Thursday, October 25, 2012

What Do You Believe?

Welcome to this week's newsletter.

I hope everything's good for you - and that you're not making too many compromises in your life!  See the article below for more.

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THIS WEEK'S ARTICLE:

What Do You Believe?


Rob Parnell

It occurs to me that life is really about a series of compromises.
 
Personal, professional and public.
 
As children, our parents teach us that we can't always get our own way. 

Because when we're adult we find out - often the hard way - that our will must bend to societal pressure, peer pressure - the will of our employers, friends and family - and the law.

In a sense our lives are one long exercise in conformity to a system we must trust is correct - even if it doesn't always please us to do so.

When you look at criminals and law breakers, you see people uncomfortable with compromise - determined to do things their own way because they don't see the benefit of conformity.

Either that or they're attracted to the money generated by ambivalence to the law. 

The short term gain.

Law breaking is really only such a problem in our society because it's often so profitable for the people involved.

Of course we try to catch and punish the petty criminals and the disturbed amongst us, to show that we see merit in the force of law. 

But we know that much organized crime, corporate fraud and corruption goes unsolved, or at least unchecked. 

My suspicion is that this is because it's a much bigger problem - perhaps inherent in the system - than we like to believe.

There's probably a lot of people in positions of power that have a vested interest in maintaining the status quo - including many of society's ills, because much of their power relies on our society being, beneath the surface, a heaving mess of corruption, inequality and lawlessness.

But what about the humble artist - the writer? 

How do we begin to change things and work towards a better world when the society we abide in gives us so little power to change anything?

The old answer is that we must change ourselves as individuals - be the good guy, the hero in our own lives first - and that of course can be a lifelong task in itself. 

But is this approach ever going to have much impact?

If you watch Hollywood movies, then yes, that's exactly how it works.

But movies are idealized versions of the real world - where justice and inequality can be addressed - and everybody lives happily ever after.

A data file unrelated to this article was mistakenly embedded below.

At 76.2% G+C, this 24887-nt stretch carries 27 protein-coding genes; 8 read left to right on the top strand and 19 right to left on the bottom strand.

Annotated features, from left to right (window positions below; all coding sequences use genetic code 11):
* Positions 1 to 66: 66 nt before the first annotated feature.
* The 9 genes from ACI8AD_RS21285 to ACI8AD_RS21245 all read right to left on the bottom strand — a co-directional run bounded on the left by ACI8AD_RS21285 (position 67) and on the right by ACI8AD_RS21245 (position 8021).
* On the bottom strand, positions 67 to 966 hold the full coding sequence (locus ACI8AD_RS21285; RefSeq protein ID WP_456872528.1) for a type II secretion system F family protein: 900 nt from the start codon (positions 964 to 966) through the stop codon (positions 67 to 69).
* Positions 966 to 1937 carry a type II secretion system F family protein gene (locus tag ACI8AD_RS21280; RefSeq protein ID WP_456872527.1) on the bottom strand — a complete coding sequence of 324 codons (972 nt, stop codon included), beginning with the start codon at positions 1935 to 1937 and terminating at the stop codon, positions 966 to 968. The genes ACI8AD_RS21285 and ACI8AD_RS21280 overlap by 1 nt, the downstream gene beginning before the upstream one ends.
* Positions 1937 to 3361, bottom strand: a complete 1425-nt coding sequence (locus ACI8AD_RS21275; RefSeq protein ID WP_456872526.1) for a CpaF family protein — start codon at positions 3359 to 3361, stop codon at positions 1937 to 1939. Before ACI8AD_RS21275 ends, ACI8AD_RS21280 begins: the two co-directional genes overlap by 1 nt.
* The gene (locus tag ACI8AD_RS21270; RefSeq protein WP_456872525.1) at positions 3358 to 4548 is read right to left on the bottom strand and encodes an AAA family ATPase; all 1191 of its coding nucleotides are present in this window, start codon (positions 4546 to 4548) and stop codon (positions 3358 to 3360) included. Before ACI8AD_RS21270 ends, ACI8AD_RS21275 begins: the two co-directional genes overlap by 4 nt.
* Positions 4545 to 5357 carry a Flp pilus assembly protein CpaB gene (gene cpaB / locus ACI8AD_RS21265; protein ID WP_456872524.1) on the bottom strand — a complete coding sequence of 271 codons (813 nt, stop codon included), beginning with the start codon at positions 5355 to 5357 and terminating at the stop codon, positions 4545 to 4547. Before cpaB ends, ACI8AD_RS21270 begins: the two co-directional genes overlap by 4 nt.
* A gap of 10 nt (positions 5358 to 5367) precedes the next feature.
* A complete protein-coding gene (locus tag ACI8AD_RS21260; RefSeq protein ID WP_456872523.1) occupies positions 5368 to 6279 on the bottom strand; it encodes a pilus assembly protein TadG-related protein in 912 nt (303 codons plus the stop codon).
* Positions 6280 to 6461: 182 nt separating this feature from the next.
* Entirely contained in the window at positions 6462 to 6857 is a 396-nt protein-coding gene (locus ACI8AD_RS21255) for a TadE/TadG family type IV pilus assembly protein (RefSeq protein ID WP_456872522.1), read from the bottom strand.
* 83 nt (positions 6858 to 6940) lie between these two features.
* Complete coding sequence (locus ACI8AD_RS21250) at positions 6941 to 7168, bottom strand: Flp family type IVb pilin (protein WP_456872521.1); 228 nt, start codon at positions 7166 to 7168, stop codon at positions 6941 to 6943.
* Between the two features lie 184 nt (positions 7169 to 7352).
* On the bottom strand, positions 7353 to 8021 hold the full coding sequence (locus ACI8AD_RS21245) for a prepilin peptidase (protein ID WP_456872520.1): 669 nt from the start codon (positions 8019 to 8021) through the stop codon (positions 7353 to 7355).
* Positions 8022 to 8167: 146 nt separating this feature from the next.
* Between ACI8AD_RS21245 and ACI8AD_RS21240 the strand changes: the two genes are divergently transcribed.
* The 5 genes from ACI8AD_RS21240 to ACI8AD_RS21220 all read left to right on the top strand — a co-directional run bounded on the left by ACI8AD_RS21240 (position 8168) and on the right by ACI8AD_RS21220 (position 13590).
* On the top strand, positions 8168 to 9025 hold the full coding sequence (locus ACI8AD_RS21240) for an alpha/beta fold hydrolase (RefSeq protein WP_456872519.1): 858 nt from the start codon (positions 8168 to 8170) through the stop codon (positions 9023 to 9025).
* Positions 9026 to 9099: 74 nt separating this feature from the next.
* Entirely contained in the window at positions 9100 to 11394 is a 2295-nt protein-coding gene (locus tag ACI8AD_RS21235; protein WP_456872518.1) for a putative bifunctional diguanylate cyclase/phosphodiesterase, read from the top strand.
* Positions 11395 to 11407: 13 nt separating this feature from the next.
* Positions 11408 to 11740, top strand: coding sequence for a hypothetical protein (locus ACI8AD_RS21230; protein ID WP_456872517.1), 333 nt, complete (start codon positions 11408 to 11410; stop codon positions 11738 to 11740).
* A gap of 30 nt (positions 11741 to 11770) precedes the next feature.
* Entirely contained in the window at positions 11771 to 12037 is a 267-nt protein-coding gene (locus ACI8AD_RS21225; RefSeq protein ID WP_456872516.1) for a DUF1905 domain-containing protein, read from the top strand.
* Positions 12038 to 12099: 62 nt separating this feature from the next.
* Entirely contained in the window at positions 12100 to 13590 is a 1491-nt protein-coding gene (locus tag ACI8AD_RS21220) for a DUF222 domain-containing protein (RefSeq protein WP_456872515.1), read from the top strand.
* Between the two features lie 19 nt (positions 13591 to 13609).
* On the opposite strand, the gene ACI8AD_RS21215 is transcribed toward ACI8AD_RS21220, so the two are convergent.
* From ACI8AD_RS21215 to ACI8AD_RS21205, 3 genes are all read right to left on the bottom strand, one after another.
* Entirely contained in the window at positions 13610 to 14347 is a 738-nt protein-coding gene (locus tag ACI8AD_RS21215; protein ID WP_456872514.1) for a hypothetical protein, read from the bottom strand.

Meanwhile, horrible things happen all the time.

WRR

It's clear to me that most of us live in a society that encourages a sense of entitlement.

"What's in it for me?" is the mantra we believe is our birthright.

Especially in the Western world - and increasingly in those countries who aspire to our - apparently idyllic - lifestyle.

So if people only change based on self interest, how can we ever aspire to influence through art and creativity?

I won't pretend to have any answers. The question is mostly rhetorical.

Maybe it should be a subject for debate at some conference of future philosophers.

I guess it's what a lot of self help gurus try to do. Write and sell books that look, on the surface, to be about self improvement, wealth and success attainment, but beneath are really about building a set of personal values that will ultimately benefit all of us.

I guess we need to ask ourselves: do we believe in the power of the individual?

Do you?

If you're a writer, sat at home, writing, shunning the pressure to conform, then you probably do.

At the very least you believe that you can make a difference to your own life by doing things your way.

And that's a great start.

Because most people don't feel that way.

Most people believe they have no real power to change anything - not even themselves, let alone the society they live in!

It goes back to what I said in last week's article - there's a kind of madness attached to being an artist, a writer.

The kind of madness that you would need if you really thought that mere words can change reality.

But of course they can - and do.

Everything begins with writing - and history is rewritten constantly.

Spin doctors recreate events, change the facts.

Politicians use words to change reality all the time.

The legal system tries continually to make order out of chaos.

Fiction writers create worlds we aspire to live in - even if our own sucks.

So yes, writing can make a difference.

And does.

Do you believe it?

Of course you do.

Keep
writing!
 rob at home
THIS WEEK'S WRITER'S QUOTE:

"You've got to rattle your cage door. You've got to let them know that you're in there, and that you want out. Make noise. Cause trouble. You may not win right away, but you'll sure have a lot more fun." Florynce Kennedy



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The Easy Way to Write

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